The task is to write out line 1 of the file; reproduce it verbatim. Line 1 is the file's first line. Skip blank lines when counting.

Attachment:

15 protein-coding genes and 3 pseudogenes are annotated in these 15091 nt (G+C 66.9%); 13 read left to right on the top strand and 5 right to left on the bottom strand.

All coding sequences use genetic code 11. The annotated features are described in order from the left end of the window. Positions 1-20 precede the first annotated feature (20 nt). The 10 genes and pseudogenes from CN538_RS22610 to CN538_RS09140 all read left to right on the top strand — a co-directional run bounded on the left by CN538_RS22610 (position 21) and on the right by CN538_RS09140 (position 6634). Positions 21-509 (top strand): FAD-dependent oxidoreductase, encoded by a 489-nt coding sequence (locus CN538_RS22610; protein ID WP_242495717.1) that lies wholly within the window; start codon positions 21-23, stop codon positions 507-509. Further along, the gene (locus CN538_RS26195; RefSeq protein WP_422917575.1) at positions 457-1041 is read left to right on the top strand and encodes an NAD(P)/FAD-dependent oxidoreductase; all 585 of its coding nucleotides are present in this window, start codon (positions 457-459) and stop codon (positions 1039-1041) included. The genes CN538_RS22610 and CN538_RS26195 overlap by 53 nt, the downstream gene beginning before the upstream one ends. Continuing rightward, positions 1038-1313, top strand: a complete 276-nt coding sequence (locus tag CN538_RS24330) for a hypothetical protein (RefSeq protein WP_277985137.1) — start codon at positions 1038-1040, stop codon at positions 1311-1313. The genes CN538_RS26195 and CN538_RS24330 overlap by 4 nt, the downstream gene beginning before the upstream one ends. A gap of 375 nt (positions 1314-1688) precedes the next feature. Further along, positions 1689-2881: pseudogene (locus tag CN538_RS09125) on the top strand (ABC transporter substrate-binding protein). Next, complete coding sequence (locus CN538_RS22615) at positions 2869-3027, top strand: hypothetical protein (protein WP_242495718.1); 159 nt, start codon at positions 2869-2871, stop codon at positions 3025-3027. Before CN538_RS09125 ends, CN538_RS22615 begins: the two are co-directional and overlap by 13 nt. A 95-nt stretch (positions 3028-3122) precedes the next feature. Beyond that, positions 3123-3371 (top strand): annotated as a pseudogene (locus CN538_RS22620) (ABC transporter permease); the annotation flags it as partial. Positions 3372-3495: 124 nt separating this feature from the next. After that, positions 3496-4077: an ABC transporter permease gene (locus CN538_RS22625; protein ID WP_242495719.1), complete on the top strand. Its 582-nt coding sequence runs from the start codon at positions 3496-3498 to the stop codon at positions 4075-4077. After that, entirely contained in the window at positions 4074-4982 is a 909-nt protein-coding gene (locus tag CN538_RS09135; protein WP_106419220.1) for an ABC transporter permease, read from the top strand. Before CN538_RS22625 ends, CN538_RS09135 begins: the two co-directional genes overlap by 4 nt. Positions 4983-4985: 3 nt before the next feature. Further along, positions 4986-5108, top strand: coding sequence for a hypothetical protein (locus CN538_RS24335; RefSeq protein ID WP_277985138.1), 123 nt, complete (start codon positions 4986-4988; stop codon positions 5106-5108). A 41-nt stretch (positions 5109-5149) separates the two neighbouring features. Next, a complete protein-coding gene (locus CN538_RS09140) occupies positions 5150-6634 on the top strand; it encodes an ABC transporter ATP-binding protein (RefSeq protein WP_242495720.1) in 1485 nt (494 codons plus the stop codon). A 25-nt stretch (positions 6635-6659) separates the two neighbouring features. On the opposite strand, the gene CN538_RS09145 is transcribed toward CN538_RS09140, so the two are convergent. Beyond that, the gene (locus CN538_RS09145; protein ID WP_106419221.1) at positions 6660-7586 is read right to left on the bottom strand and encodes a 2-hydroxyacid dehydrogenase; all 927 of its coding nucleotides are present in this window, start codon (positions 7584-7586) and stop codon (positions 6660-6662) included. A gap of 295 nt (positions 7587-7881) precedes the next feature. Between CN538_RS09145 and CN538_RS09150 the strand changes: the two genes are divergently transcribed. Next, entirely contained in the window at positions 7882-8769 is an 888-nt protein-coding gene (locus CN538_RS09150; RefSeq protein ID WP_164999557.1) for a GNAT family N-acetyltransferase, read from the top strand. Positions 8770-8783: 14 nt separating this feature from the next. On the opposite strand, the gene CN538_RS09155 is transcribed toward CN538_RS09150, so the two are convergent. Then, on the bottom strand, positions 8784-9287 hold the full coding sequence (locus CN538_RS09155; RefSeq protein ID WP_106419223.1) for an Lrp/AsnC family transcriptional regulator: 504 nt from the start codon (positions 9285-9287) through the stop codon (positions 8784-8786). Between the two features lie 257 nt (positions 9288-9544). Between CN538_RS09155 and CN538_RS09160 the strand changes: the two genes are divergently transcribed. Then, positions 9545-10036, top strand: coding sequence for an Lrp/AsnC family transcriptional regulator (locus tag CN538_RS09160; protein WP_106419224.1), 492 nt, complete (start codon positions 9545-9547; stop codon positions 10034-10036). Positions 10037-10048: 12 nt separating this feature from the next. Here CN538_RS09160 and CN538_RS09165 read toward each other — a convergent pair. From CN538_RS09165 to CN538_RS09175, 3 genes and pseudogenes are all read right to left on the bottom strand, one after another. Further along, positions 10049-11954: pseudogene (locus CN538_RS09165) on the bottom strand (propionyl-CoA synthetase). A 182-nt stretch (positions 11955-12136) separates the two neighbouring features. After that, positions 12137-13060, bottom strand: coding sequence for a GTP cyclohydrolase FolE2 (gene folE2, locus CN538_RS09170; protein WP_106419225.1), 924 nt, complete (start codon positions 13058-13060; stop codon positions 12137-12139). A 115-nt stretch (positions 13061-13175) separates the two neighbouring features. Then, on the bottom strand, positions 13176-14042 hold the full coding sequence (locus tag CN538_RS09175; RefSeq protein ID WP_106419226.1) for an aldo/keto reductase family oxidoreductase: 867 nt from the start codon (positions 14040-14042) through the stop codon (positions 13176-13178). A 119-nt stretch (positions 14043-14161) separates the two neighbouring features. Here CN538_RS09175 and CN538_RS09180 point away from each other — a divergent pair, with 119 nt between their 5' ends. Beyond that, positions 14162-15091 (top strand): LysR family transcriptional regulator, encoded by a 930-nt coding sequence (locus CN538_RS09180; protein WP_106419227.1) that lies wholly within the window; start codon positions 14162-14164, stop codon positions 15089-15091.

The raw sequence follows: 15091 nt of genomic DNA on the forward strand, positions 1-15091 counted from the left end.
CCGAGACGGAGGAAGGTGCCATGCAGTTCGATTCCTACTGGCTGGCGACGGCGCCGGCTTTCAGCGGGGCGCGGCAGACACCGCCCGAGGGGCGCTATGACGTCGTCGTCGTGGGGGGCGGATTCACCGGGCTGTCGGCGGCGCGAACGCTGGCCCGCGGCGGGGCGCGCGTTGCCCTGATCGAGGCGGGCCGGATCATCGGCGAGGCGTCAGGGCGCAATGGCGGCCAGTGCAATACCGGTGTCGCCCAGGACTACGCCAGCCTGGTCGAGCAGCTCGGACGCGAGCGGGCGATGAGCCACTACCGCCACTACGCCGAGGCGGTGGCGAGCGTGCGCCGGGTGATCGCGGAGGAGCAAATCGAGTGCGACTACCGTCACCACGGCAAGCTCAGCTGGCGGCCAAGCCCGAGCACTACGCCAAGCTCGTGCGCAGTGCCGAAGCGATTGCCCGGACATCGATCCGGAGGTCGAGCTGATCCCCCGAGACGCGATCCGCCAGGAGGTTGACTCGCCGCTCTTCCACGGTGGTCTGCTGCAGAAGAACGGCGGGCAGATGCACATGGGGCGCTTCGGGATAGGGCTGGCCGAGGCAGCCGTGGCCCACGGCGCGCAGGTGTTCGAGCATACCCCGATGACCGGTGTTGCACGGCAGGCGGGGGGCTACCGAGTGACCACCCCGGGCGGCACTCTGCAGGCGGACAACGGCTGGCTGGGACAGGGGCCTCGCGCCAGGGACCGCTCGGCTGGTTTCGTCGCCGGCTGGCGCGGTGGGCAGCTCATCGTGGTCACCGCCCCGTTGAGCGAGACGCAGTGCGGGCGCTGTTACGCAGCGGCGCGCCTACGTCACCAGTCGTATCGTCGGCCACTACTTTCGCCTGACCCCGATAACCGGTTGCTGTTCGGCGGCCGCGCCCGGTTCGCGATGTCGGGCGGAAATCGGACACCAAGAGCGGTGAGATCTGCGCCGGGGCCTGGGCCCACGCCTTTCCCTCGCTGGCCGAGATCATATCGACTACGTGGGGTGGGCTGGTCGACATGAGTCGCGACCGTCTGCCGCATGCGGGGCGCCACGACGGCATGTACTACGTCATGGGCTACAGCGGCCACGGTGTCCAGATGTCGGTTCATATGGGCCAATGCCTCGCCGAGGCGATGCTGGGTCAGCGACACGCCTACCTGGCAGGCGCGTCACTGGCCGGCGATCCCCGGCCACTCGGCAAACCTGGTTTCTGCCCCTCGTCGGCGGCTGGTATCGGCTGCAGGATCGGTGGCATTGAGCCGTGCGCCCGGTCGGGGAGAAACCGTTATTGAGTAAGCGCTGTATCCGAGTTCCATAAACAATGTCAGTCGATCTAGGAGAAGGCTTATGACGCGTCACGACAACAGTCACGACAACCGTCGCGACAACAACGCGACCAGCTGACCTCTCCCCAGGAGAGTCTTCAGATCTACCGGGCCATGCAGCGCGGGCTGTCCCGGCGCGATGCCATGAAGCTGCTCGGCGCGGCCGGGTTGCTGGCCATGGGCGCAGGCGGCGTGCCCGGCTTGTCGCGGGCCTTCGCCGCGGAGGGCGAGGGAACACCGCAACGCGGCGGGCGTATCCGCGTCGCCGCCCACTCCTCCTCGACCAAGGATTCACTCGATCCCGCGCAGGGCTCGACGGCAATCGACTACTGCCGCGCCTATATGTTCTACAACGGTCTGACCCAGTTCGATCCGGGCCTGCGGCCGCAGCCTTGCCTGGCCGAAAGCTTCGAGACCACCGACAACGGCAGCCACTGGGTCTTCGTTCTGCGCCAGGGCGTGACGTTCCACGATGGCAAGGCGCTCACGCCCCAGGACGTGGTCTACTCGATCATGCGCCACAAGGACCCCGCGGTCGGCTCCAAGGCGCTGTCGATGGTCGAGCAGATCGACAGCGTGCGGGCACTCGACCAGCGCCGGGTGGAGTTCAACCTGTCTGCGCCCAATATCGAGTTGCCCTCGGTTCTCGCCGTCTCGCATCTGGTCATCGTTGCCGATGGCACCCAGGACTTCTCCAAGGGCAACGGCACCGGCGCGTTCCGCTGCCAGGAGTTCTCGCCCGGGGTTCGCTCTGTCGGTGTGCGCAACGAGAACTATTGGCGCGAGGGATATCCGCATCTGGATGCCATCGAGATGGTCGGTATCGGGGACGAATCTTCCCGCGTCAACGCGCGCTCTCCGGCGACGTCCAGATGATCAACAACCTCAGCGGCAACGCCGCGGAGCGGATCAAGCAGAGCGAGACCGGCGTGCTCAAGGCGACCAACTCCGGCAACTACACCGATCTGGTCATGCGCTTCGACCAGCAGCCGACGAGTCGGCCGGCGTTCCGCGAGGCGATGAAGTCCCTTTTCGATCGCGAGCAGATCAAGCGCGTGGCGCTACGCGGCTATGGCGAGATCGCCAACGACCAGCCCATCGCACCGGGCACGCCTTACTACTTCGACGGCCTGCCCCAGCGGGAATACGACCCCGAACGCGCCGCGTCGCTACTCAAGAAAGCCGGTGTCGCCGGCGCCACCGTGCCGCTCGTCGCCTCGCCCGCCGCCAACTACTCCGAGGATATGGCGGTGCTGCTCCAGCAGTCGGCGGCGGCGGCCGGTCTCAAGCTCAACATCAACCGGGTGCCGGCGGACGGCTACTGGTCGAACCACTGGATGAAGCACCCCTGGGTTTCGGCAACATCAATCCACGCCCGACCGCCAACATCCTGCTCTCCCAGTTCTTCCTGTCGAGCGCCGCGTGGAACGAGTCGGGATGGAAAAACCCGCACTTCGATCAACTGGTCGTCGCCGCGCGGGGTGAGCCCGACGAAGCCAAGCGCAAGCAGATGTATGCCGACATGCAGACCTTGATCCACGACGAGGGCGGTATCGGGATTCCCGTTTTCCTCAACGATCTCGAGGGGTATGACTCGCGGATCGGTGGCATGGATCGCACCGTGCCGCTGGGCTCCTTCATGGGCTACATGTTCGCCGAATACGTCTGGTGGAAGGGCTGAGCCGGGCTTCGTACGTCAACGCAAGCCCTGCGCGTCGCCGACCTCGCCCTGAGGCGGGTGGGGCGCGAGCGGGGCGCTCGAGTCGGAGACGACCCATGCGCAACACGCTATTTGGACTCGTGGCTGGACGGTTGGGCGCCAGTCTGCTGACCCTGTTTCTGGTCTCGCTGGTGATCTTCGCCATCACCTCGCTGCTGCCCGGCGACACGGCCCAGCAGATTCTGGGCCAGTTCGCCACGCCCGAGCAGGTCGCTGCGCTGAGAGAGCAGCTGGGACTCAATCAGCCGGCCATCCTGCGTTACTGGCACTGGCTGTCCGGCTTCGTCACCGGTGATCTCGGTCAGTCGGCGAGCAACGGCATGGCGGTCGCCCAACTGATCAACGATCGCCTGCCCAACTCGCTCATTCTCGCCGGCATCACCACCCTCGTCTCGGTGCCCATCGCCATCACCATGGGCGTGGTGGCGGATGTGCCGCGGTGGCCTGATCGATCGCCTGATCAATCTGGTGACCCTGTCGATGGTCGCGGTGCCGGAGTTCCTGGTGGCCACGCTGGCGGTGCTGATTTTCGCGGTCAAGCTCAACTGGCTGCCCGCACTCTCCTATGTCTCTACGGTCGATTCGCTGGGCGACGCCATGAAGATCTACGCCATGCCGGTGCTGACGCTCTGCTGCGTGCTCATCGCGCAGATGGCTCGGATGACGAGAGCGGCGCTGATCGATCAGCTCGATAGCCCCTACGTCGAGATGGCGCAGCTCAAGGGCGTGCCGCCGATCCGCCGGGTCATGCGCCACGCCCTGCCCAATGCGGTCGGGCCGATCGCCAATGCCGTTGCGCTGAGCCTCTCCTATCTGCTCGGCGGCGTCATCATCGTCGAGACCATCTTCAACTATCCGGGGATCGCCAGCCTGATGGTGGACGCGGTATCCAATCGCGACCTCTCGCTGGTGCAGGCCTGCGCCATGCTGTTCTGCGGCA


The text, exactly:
15 protein-coding genes and 3 pseudogenes are annotated in these 15091 nt (G+C 66.9%); 13 read left to right on the top strand and 5 right to left on the bottom strand.